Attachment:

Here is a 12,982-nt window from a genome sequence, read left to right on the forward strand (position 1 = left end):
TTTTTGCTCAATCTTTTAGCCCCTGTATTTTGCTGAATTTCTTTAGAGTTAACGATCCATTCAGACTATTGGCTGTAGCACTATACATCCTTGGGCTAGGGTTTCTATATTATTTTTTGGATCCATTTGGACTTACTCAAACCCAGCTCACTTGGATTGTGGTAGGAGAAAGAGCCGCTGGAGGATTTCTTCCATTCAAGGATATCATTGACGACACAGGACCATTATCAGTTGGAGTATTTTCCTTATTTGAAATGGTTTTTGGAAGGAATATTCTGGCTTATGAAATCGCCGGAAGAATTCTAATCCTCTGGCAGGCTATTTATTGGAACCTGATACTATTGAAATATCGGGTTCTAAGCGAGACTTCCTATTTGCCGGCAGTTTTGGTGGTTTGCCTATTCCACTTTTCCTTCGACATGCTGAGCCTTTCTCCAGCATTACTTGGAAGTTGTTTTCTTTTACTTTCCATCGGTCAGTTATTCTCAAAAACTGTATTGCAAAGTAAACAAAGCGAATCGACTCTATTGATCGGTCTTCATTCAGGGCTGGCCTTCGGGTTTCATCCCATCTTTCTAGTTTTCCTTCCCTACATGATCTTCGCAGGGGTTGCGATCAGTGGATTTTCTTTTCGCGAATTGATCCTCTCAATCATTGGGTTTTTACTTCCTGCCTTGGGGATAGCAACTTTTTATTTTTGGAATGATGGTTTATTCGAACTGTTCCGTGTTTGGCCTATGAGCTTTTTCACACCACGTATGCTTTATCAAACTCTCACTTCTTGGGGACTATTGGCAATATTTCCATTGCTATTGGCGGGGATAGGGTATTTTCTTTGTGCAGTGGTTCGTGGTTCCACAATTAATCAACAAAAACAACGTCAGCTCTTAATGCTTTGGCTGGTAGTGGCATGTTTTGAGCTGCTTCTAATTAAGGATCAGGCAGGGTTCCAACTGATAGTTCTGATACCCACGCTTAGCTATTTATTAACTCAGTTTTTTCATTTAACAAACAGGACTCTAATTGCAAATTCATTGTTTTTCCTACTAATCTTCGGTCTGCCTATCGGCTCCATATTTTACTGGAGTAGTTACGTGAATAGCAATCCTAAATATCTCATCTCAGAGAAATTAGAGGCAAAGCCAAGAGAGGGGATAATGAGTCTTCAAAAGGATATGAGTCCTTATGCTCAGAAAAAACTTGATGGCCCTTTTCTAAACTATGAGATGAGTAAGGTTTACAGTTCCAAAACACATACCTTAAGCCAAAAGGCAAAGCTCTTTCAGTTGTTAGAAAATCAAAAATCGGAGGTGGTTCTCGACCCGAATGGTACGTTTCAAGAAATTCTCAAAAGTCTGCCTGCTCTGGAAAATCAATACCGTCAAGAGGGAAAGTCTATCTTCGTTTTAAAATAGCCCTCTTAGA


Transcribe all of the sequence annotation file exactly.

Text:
Here is a 12,982-nt window from a genome sequence, read left to right on the forward strand (position 1 = left end):
TTTTTGCTCAATCTTTTAGCCCCTGTATTTTGCTGAATTTCTTTAGAGTTAACGATCCATTCAGACTATTGGCTGTAGCACTATACATCCTTGGGCTAGGGTTTCTATATTATTTTTTGGATCCATTTGGACTTACTCAAACCCAGCTCACTTGGATTGTGGTAGGAGAAAGAGCCGCTGGAGGATTTCTTCCATTCAAGGATATCATTGACGACACAGGACCATTATCAGTTGGAGTATTTTCCTTATTTGAAATGGTTTTTGGAAGGAATATTCTGGCTTATGAAATCGCCGGAAGAATTCTAATCCTCTGGCAGGCTATTTATTGGAACCTGATACTATTGAAATATCGGGTTCTAAGCGAGACTTCCTATTTGCCGGCAGTTTTGGTGGTTTGCCTATTCCACTTTTCCTTCGACATGCTGAGCCTTTCTCCAGCATTACTTGGAAGTTGTTTTCTTTTACTTTCCATCGGTCAGTTATTCTCAAAAACTGTATTGCAAAGTAAACAAAGCGAATCGACTCTATTGATCGGTCTTCATTCAGGGCTGGCCTTCGGGTTTCATCCCATCTTTCTAGTTTTCCTTCCCTACATGATCTTCGCAGGGGTTGCGATCAGTGGATTTTCTTTTCGCGAATTGATCCTCTCAATCATTGGGTTTTTACTTCCTGCCTTGGGGATAGCAACTTTTTATTTTTGGAATGATGGTTTATTCGAACTGTTCCGTGTTTGGCCTATGAGCTTTTTCACACCACGTATGCTTTATCAAACTCTCACTTCTTGGGGACTATTGGCAATATTTCCATTGCTATTGGCGGGGATAGGGTATTTTCTTTGTGCAGTGGTTCGTGGTTCCACAATTAATCAACAAAAACAACGTCAGCTCTTAATGCTTTGGCTGGTAGTGGCATGTTTTGAGCTGCTTCTAATTAAGGATCAGGCAGGGTTCCAACTGATAGTTCTGATACCCACGCTTAGCTATTTATTAACTCAGTTTTTTCATTTAACAAACAGGACTCTAATTGCAAATTCATTGTTTTTCCTACTAATCTTCGGTCTGCCTATCGGCTCCATATTTTACTGGAGTAGTTACGTGAATAGCAATCCTAAATATCTCATCTCAGAGAAATTAGAGGCAAAGCCAAGAGAGGGGATAATGAGTCTTCAAAAGGATATGAGTCCTTATGCTCAGAAAAAACTTGATGGCCCTTTTCTAAACTATGAGATGAGTAAGGTTTACAGTTCCAAAACACATACCTTAAGCCAAAAGGCAAAGCTCTTTCAGTTGTTAGAAAATCAAAAATCGGAGGTGGTTCTCGACCCGAATGGTACGTTTCAAGAAATTCTCAAAAGTCTGCCTGCTCTGGAAAATCAATACCGTCAAGAGGGAAAGTCTATCTTCGTTTTAAAATAGCCCTCTTAGA